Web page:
Management’s Response:  IRS management partially agreed with the recommendation.  They conclude that a form letter indicating the approval date and terms of the extension will suffice and will require fewer resources than providing the taxpayer with a copy of the Form 4768.  IRS management plans to a) draft an extension to pay approval notification letter for review/approval, b) distribute a memorandum establishing interim procedures, and c) issue procedures in IRM 4.25.2 for the processing of the notification letter along with Publication 1.

Office of Audit Comment:  Although IRS management did not fully agree with our recommendation to send a copy of the Form 4768 notating its approval and a letter explaining the terms of the extension to estate taxpayers, we considered their alternative corrective action and found it to be satisfactory.

 

Appendix I

 

Detailed Objective, Scope, and Methodology

 

The overall objective of this review was to evaluate the effectiveness of the corrective actions taken in response to the recommendations in a prior Treasury Inspector General for Tax Administration report.[22]  Also, we determined whether the Small Business/Self-Employed Division is ensuring that correct and necessary actions are taken to protect the Government’s interest when collecting estate taxes.  To accomplish the objective, we:

I.                   Determined whether corrective measures were taken by the IRS to ensure the proper collection of estate taxes and whether taxpayers’ rights were protected during this process.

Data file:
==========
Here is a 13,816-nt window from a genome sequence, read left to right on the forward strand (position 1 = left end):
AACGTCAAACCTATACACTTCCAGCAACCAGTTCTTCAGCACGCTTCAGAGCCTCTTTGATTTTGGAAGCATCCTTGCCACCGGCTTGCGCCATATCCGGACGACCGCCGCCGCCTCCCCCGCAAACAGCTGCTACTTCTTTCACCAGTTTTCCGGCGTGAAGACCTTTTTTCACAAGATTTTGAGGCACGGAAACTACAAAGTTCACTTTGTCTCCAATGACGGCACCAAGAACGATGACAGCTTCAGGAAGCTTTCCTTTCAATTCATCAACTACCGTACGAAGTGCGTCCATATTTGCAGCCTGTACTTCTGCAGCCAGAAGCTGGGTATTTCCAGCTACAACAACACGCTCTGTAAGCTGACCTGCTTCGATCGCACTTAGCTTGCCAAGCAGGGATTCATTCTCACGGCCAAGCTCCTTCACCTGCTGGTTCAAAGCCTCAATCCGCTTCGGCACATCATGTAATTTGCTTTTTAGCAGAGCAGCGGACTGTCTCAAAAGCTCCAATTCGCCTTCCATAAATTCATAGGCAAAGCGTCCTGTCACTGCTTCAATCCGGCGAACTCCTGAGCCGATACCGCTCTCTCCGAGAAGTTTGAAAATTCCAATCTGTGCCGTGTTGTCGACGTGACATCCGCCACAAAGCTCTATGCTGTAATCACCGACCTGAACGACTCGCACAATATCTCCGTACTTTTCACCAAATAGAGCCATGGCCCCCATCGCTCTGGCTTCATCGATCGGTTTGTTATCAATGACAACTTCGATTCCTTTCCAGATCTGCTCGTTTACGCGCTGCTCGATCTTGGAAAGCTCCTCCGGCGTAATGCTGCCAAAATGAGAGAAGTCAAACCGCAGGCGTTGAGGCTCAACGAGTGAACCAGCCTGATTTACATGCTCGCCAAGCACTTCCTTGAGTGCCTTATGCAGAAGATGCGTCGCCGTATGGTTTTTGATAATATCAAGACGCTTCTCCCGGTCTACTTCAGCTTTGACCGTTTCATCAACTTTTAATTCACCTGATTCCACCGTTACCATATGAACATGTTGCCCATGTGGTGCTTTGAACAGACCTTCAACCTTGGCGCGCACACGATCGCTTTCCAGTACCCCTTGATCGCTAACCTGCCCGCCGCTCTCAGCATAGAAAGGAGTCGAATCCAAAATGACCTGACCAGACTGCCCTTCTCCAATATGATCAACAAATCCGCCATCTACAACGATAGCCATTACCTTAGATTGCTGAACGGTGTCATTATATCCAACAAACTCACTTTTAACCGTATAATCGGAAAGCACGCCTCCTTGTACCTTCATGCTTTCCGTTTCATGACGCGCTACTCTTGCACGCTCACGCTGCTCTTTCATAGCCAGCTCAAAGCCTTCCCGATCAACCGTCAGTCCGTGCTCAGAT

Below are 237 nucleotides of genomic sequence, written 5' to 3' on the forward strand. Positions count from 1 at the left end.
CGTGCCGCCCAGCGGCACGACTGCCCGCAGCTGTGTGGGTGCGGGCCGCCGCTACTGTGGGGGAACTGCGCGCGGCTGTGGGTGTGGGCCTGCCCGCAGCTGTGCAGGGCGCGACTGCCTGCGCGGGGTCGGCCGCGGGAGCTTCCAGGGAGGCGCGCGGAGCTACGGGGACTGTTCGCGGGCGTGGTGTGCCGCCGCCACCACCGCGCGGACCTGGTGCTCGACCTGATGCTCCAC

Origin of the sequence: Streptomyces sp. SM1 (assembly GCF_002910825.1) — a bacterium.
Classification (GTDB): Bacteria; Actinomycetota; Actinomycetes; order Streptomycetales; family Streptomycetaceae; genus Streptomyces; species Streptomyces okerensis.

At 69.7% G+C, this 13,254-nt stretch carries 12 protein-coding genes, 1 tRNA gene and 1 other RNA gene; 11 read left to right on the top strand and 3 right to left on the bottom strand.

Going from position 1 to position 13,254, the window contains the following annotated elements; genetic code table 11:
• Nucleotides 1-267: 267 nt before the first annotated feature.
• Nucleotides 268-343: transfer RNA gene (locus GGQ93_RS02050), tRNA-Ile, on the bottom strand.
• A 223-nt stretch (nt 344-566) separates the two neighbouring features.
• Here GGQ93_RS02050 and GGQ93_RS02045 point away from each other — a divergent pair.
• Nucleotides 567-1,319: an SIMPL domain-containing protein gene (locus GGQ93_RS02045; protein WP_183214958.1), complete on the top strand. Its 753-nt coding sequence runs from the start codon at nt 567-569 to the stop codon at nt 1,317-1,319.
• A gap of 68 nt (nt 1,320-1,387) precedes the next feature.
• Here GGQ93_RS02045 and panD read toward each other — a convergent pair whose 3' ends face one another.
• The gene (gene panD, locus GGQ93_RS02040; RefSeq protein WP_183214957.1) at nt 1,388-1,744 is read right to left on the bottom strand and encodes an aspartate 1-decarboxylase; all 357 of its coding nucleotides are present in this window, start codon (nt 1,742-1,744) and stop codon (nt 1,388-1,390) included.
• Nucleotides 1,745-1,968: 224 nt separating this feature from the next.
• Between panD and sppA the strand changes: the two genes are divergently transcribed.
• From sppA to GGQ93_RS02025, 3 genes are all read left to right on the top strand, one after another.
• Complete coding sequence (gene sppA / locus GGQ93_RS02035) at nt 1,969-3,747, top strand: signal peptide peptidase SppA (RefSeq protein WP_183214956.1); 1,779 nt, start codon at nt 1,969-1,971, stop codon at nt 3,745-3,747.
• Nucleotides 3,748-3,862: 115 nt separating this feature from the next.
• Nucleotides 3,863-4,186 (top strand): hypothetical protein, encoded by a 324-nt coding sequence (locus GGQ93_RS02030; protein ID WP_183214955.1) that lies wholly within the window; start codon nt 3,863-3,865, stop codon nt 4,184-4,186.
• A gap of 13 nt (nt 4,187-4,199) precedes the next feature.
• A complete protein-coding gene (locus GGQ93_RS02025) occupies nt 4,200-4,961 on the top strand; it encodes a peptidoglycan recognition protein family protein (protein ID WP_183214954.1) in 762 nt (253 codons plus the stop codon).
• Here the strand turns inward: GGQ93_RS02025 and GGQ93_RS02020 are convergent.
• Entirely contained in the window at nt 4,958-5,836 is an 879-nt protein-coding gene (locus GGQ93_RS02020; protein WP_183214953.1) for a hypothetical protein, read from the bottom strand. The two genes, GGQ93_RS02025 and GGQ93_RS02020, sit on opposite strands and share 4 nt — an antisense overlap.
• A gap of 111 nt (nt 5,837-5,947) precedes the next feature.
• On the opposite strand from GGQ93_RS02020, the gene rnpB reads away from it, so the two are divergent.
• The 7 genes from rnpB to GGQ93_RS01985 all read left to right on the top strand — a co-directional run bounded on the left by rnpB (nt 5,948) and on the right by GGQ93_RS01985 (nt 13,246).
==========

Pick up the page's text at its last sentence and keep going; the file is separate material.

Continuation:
A.    Reviewed corrective actions taken to resolve the IRS’ process for collecting estate taxes as a result of the previous audit’s findings and recommendations.

1.      Identified how and when corrective actions were implemented in response to the findings requiring a corrective action from the original report.

2.      Evaluated the adequacy and effectiveness of corrective measures taken.

3.      Reviewed the adequacy of the compensating controls for the reconciliation of liens for estate tax cases.  Also, we determined whether liens had been filed for estates with a status indicator for an I.R.C. § 6166 installment payment election.  We judgmentally selected a sample of 245 installment elections,[23] from a population of approximately 3,500 open installment cases that were being monitored by the Estate and Gift Tax Campus Operations, Cincinnati Compliance Center.[24]  We performed research on these cases on the Integrated Data Retrieval System[25] to select cases based on a closed examination date.  This data were then used to select our sample and review these cases with histories maintained by the Collection Advisory Office.